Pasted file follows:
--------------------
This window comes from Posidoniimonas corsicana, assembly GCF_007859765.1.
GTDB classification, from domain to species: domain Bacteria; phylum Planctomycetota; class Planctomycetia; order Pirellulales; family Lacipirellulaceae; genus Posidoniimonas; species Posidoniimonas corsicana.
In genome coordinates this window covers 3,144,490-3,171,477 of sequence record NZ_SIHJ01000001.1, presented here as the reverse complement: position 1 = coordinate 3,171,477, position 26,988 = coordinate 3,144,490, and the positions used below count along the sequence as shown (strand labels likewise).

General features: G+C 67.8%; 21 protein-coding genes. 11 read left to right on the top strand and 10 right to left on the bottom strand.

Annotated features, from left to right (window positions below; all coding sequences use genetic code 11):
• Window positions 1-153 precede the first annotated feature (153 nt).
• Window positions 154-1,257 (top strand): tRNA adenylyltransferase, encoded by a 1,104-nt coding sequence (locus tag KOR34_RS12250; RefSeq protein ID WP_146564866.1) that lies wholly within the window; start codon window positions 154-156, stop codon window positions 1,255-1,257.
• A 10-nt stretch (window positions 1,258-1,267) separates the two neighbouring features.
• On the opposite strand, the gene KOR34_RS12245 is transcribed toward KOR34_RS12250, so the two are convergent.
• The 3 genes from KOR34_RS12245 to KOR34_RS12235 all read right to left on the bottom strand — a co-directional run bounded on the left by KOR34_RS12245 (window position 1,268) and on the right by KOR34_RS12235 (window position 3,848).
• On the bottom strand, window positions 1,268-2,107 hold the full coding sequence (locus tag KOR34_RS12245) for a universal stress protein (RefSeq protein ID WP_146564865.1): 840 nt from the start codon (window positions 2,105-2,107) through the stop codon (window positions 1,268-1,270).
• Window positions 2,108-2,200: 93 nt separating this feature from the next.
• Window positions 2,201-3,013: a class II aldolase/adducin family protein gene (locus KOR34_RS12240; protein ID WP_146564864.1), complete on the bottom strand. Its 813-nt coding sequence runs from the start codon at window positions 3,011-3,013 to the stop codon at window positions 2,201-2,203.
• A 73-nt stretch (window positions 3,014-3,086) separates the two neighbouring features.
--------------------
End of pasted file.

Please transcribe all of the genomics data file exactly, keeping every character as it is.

This window comes from Posidoniimonas corsicana, assembly GCF_007859765.1.
GTDB classification, from domain to species: domain Bacteria; phylum Planctomycetota; class Planctomycetia; order Pirellulales; family Lacipirellulaceae; genus Posidoniimonas; species Posidoniimonas corsicana.
In genome coordinates this window covers 3,144,490-3,171,477 of sequence record NZ_SIHJ01000001.1, presented here as the reverse complement: position 1 = coordinate 3,171,477, position 26,988 = coordinate 3,144,490, and the positions used below count along the sequence as shown (strand labels likewise).

General features: G+C 67.8%; 21 protein-coding genes. 11 read left to right on the top strand and 10 right to left on the bottom strand.

Annotated features, from left to right (window positions below; all coding sequences use genetic code 11):
• Window positions 1-153 precede the first annotated feature (153 nt).
• Window positions 154-1,257 (top strand): tRNA adenylyltransferase, encoded by a 1,104-nt coding sequence (locus tag KOR34_RS12250; RefSeq protein ID WP_146564866.1) that lies wholly within the window; start codon window positions 154-156, stop codon window positions 1,255-1,257.
• A 10-nt stretch (window positions 1,258-1,267) separates the two neighbouring features.
• On the opposite strand, the gene KOR34_RS12245 is transcribed toward KOR34_RS12250, so the two are convergent.
• The 3 genes from KOR34_RS12245 to KOR34_RS12235 all read right to left on the bottom strand — a co-directional run bounded on the left by KOR34_RS12245 (window position 1,268) and on the right by KOR34_RS12235 (window position 3,848).
• On the bottom strand, window positions 1,268-2,107 hold the full coding sequence (locus tag KOR34_RS12245) for a universal stress protein (RefSeq protein ID WP_146564865.1): 840 nt from the start codon (window positions 2,105-2,107) through the stop codon (window positions 1,268-1,270).
• Window positions 2,108-2,200: 93 nt separating this feature from the next.
• Window positions 2,201-3,013: a class II aldolase/adducin family protein gene (locus KOR34_RS12240; protein ID WP_146564864.1), complete on the bottom strand. Its 813-nt coding sequence runs from the start codon at window positions 3,011-3,013 to the stop codon at window positions 2,201-2,203.
• A 73-nt stretch (window positions 3,014-3,086) separates the two neighbouring features.